Carpenter, a resident of Gore Springs, Miss., won the $10,000 grand prize in Maverick’s Inspection Perfection contest. The contest gave every driver that received a clean DOT inspection in 2004 the chance at the grand prize. At the end of the year, Carpenter’s name was drawn.

Carpenter, who has been with Maverick for eight months, was stunned by his good fortune. “I couldn’t believe it. My wife thought I was playing a joke on her; we were both shocked,” he says. “This is one of those once-in-a-lifetime type things.”

Carpenter plans to use the money to pay off some bills and have fun with the rest.

He says his time with Maverick has been great. “Even before the prize, I’ve really enjoyed working for Maverick,” he says. “They do things the right way, and I get a lot of time at home.”

Maverick created the contest to encourage safety and DOT compliance, the company says.

“People were surprised that we would give $10,000 away, but that is how serious we are about safety and compliance at Maverick,” says Dean Newell, vice president of safety for the Arkansas-based company. “It is always great to be able to give drivers some incentive and reward for doing things the right way.”
Kristen L. Walters

Alert to Danger
An AMBER alert and the watchful eye of Arkansas trucker Charles Cogburn saved the life of a kidnapped 17-year-old girl.

Shauna Lee Owens was abducted on Valentine’s Day by her 19-year-old ex-boyfriend, who coerced her with a semi-automatic handgun.

After viewing an AMBER alert on a local news station in Arkansas, Cogburn, a 63-year-old driver for TLI, headed out on the road toward Little Rock, bound for Texarkana.

“When I first saw the AMBER alert, it caught my eye, because the girl was from Plano, Texas, and my sister lives there,” Cogburn says. “I headed out on I-40 eastbound when I saw this little black Chevrolet with a Texas tag that was going real slow. My first reaction was, ‘What’s this driver’s problem?'”

The driver, a young girl, sped up when her abductor seemed to threaten her, Cogburn says.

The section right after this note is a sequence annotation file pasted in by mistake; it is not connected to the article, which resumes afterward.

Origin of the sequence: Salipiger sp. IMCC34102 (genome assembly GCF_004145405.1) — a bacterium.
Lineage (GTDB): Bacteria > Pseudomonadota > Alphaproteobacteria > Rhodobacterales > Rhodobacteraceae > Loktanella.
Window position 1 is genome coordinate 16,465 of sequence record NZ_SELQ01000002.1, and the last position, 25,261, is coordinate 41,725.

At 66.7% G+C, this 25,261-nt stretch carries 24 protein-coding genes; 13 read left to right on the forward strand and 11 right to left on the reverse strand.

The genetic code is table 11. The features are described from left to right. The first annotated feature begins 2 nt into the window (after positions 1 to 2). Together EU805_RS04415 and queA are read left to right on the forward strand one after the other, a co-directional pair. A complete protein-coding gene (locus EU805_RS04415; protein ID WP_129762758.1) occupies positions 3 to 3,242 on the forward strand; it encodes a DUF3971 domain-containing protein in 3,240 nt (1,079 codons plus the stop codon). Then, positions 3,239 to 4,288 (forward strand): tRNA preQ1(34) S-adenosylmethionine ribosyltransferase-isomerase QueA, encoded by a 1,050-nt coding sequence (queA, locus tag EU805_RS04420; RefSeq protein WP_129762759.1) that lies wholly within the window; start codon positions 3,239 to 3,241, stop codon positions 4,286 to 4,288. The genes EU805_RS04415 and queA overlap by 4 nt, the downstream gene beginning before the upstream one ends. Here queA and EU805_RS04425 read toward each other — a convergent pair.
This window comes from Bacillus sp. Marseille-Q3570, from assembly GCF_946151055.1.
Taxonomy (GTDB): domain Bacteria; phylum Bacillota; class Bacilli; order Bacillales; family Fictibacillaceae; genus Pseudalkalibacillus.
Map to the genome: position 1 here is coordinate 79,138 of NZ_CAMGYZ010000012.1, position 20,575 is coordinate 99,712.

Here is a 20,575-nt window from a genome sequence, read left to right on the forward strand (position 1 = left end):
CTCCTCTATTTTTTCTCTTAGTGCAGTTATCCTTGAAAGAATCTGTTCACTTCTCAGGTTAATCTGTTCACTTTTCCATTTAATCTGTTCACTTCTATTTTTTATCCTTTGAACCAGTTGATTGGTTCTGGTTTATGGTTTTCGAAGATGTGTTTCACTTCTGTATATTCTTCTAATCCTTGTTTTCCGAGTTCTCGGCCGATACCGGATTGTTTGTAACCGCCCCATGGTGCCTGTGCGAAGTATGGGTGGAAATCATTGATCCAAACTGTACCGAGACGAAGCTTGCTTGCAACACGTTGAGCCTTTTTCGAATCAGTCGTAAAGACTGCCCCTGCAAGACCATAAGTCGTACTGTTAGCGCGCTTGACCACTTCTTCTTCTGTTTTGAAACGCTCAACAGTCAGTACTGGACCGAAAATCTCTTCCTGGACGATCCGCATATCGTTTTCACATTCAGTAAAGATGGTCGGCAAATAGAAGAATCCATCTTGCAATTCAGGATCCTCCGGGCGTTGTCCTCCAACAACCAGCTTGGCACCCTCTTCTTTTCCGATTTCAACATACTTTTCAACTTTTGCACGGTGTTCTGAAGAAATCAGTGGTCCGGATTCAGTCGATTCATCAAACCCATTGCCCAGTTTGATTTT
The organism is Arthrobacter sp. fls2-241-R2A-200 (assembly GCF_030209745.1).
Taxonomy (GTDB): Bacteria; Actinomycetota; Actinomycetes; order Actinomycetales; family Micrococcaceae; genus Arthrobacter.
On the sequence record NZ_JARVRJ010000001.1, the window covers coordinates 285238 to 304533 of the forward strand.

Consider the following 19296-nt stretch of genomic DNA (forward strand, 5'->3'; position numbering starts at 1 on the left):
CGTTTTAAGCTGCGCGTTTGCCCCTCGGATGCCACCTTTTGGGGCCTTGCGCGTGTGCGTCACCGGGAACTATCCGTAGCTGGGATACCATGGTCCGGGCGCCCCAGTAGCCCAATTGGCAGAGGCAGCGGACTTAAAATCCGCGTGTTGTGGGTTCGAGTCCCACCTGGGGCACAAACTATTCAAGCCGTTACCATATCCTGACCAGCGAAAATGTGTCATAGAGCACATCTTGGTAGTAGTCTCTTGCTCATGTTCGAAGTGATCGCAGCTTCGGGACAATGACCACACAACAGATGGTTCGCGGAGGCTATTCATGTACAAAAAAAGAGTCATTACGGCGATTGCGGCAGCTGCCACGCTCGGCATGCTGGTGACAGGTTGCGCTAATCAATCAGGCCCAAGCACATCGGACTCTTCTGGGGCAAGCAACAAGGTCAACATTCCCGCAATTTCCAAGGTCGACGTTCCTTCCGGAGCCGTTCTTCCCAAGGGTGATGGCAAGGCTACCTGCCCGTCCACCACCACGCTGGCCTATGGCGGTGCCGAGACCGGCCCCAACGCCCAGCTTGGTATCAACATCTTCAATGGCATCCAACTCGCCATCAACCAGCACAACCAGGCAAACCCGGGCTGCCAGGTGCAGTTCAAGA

“The guy had his back to the window, and then he pointed right in her face, and she immediately took off from about 40 to 75 miles an hour, and that’s when I thought maybe she was trying to tell us something by going slow.”

Fortunately, before the car took off, Cogburn memorized the last four digits of the license plate, and he called 9-1-1.

“When they heard the license plate number, the state trooper said, ‘That’s the one! That’s the one!’ and hung up to call for backup,” Cogburn says. “They told me not to try and catch up to them, because it might set them off.”

The little black car stayed in the hammerlane until the cops arrived and surrounded the vehicle to slow it down, Cogburn says. The police immediately opened the doors of the car, handcuffed both the driver and passenger, and got the gun off of the kidnapper.

Once the girl got into the police car, she asked the authorities how they had finally found her. The girl said she had waved frantically at two state troopers while her kidnapper was asleep, but no action was taken until Cogburn called the authorities.

“When they told her it was me who called it in, she reached through the door to hug me and burst out crying,” Cogburn says. “She made me think of my granddaughter, and I almost cried myself.”

Then the girl wanted to phone home to let her mom know she was OK, but the state trooper had to dial because her hands were shaking.

“I suspect she wouldn’t have made it through another night, because he had her for 18 hours,” Cogburn says. “I was shaking when I thought what could have happened to her.”

Fortunately, the girl was not hurt, and the FBI is investigating this as a Federal Interstate Kidnapping case.

A truck driver for two years, Cogburn says he did only what any other trucker would do in his situation.

“Don’t make me out to be a hero,” he says. “I’m not no hero.”

The Arkansas State Troopers disagree. They presented Cogburn with a plaque honoring his heroism in saving a young girl’s life.
–Kathryn Tuggle